Look good, feel good, play good – that’s my golf motto.
I’m not just talking about your golf clothes either, how you organize a golf bag is just as important. Plus, don’t you feel better when you have a clean environment in your home or office?
Believe it or not but organizing your golf bag the right way can actually help you shoot lower scores. According to the Cleaning Collective, “In their 2011 study, researchers at Princeton University concluded that a cluttered environment makes it more difficult to focus on a specific task due to a person’s visual cortex being overwhelmed by all the task-irrelevant objects in the room.”
By cleaning your clubs throughout the round and keeping them organized can help you save shots! But what is the best way to organize your golf bag?
Keep reading to learn the best method to organize a golf bag and other accessories you need to carry in your bag.
Organize a Golf Bag: How to Arrange Golf Clubs
At some point, I’m sure you’ve asked, how should I arrange my golf clubs in my bag?
It depends on the type of bag you have as some golf bags have more compartments than others. For example, with a carry bag or hybrid bags, most of them only four to five compartments vs. 14 individual dividers for each club.
While cart bags are much larger and better for storage; plus they typically have an individual compartment for each golf club. This is great if you have expensive aftermarket shafts and want to make sure they don’t get damaged in your bag.
Regardless of what type of bag you have, the general rule is this; longest clubs to shortest clubs, top to bottom. Let’s break down what that means below.
Woods and Putter at the Top
An organized golf bag starts with the top portion which should have your driver, fairway woods, and putter. Why, you might ask?
To protect your shafts.
Since woods, hybrids, and drivers are made with graphite shafts, it’s essential that your heavy steel shafts don’t scratch them. Plus, these shafts are the most expensive in the bag and not always easy to replace. Some aftermarket driver shafts cost $300 or more so you want to protect it at all costs.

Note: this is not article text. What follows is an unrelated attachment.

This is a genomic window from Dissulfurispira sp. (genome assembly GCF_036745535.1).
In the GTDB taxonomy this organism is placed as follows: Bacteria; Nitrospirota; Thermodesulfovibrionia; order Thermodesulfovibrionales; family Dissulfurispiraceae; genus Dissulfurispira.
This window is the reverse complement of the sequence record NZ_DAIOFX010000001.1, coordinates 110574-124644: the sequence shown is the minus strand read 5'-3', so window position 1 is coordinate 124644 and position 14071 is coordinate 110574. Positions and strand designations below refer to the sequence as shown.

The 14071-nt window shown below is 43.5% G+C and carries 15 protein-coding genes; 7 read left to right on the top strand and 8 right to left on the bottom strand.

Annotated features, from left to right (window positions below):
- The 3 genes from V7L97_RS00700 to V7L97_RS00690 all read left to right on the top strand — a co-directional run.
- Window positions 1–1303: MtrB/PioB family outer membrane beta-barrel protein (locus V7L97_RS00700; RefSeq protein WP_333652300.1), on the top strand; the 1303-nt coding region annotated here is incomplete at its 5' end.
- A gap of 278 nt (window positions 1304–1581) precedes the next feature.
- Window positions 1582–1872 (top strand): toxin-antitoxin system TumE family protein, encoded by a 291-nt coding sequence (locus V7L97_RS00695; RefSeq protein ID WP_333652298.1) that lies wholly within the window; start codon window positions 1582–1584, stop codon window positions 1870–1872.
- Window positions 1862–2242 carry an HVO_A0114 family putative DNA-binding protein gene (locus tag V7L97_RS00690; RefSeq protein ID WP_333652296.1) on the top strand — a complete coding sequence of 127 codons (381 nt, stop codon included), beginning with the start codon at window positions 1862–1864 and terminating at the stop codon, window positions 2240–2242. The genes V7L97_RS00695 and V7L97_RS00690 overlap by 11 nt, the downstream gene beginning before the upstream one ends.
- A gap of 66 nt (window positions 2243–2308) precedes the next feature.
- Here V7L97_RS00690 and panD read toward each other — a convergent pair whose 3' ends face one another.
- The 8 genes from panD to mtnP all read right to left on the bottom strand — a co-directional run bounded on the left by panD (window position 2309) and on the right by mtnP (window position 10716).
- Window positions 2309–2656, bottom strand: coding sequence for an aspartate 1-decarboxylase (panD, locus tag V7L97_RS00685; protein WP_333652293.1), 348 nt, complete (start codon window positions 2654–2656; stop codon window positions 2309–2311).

Organizing your clubs is even more important if you have a smaller stand bag with 4–5 compartments. Since these bags require you to have 3–4 clubs in each compartment, it’s easy for them to get tangled and rub against each other.
Even if you have a cart bag it’s still the best way to organize your clubs so you can easily pull each club out of the bag. Plus, if your woods and headcovers are in the bottom, it’ll block your view of each club.
There’s nothing worse than thinking you left a club at the driving range or on a previous hole. If you don’t organize your clubs like this, it’s easy to do and I want to help you avoid that stress and panic on the golf course.
Mid and Short Irons in the Middle
The middle section of your bag is dedicated to your irons and/or hybrids. Since more and more amateur golfers use hybrids vs. long irons, they also go in the middle section of the bag.
You want to organize these clubs from top to bottom. Let’s say you have a 4-PW with a sand and lob wedge. The 4-iron goes on the middle left side of the bag, then 5-iron, 6-iron, etc.
Short Clubs at the Bottom
The bottom part of your bag is dedicated to the shortest clubs in your bag.
These are typically your short irons and wedges. Like the irons, it’s a good idea to organize them from left to right so you have a system and don’t accidentally leave a wedge by the green on the last hole.
If you want a video version to see the best way to arrange your bag, check out this video from Below Par on YouTube. With over 750,000 views it’ll make it easy to understand the best practices for golf club organization.
Don’t Forget Headcovers
While this club organization system will help you stay organized and protect your clubs, don’t forget about headcovers. If your woods and irons are rattling around all day it’ll eventually damage your clubs. This will make it harder to resell them for much money in the future and make it harder to focus if you have a big scratch on the head or face.
Plus, it’s pretty annoying to hear them bouncing and hitting each in the golf cart for your playing partners. Make sure to keep your headcovers on throughout the round to protect the most expensive clubs in the bag.
Other Pockets To Keep a Golf Bag Organized
Depending on which golf bags you choose, you will have a ton of other pockets too. Most golf bags usually have an insulated pocket (for keeping drinks cold), a large apparel pocket, a specific valuables pocket, range finder pocket, ball pocket, and several others to store car keys, tees, etc.
Golf Accessories for Your Bag
The last thing you need to add to your bag are accessories (which there is no shortage of in the golf world). Some of the most common things you need to include:
- Rain gear
- Golf tees
- Divot tool
- Rain hood
- Ball markers